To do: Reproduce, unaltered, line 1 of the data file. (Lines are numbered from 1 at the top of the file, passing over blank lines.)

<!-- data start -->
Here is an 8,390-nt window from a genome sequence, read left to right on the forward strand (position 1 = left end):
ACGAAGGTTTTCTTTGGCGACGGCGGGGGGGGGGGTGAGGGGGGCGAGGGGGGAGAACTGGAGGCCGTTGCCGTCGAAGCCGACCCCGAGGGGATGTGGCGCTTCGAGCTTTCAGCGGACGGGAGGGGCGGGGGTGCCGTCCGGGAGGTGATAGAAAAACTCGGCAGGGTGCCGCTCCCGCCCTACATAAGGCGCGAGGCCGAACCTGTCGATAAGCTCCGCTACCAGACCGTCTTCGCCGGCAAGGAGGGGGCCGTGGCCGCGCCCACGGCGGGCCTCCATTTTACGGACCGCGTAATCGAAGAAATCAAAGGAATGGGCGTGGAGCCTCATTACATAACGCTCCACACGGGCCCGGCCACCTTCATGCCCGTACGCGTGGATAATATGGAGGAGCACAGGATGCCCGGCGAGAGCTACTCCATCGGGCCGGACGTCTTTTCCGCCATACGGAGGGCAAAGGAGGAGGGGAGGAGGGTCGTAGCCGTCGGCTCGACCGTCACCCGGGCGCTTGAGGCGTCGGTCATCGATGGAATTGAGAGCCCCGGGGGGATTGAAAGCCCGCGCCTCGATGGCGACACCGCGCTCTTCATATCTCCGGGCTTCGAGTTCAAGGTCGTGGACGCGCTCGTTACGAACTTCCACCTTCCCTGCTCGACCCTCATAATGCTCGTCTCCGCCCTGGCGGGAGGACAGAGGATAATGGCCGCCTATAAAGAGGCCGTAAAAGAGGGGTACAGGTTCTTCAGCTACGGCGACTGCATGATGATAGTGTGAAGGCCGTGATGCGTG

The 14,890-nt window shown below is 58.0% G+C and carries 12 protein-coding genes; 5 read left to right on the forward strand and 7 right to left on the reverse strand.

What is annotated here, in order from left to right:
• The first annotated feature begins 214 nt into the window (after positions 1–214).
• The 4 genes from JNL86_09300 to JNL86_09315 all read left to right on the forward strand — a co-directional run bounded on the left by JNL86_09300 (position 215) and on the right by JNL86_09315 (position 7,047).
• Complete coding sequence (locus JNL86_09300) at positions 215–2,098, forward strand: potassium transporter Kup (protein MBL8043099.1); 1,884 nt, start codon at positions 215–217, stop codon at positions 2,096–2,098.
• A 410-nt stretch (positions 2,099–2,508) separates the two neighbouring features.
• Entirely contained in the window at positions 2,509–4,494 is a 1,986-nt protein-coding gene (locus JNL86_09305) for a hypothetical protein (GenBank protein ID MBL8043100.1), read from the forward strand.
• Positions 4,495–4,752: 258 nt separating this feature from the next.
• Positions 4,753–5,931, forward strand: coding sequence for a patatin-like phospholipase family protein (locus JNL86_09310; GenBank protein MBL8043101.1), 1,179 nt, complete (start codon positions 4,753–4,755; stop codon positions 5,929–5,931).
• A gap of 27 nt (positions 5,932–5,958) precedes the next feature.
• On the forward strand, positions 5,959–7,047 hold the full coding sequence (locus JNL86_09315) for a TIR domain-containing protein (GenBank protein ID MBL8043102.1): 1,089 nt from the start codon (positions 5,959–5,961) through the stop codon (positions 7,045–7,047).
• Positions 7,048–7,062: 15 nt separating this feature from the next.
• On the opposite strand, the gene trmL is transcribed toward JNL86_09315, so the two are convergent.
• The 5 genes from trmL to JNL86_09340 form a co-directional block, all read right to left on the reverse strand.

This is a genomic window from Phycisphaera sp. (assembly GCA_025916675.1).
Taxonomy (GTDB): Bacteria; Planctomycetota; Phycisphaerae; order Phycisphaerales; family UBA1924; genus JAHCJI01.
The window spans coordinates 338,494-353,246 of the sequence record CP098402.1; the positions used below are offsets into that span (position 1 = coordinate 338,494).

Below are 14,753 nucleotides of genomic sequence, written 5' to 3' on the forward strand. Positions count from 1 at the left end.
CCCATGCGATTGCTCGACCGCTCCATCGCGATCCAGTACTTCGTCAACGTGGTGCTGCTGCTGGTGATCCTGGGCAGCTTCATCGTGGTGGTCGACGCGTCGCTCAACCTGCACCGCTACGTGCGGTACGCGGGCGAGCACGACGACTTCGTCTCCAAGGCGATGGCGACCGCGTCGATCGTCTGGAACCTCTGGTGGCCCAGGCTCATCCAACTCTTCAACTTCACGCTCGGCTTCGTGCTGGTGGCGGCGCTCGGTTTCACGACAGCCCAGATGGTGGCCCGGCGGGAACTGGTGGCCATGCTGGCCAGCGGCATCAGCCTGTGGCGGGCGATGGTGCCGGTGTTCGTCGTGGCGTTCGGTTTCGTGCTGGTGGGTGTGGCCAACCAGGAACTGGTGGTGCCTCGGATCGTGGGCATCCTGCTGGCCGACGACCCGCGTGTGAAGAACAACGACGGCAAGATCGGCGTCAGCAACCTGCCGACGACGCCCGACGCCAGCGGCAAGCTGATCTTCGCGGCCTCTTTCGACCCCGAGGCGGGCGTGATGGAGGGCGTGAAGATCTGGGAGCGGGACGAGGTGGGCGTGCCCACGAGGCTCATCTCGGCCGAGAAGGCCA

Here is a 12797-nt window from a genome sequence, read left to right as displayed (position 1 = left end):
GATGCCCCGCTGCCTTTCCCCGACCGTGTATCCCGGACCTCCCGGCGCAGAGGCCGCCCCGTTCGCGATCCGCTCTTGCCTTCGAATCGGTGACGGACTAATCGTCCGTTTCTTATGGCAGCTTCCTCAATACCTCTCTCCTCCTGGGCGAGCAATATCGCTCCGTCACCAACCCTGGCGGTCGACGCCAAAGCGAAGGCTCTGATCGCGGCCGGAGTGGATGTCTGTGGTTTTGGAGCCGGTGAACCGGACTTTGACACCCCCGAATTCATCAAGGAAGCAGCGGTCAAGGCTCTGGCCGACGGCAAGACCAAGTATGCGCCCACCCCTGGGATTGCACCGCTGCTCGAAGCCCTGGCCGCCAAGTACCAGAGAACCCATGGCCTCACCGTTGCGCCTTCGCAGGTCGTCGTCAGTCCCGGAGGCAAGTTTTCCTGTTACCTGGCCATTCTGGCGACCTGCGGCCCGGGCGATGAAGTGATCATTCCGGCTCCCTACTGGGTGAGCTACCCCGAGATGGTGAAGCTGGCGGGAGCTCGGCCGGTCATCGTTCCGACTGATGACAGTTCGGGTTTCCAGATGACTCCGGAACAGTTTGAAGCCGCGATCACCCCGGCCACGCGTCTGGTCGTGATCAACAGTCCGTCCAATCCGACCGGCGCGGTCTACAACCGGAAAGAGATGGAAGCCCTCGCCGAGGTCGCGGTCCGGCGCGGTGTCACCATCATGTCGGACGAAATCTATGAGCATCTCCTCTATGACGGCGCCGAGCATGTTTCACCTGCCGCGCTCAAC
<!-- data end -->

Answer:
Here is an 8,390-nt window from a genome sequence, read left to right on the forward strand (position 1 = left end):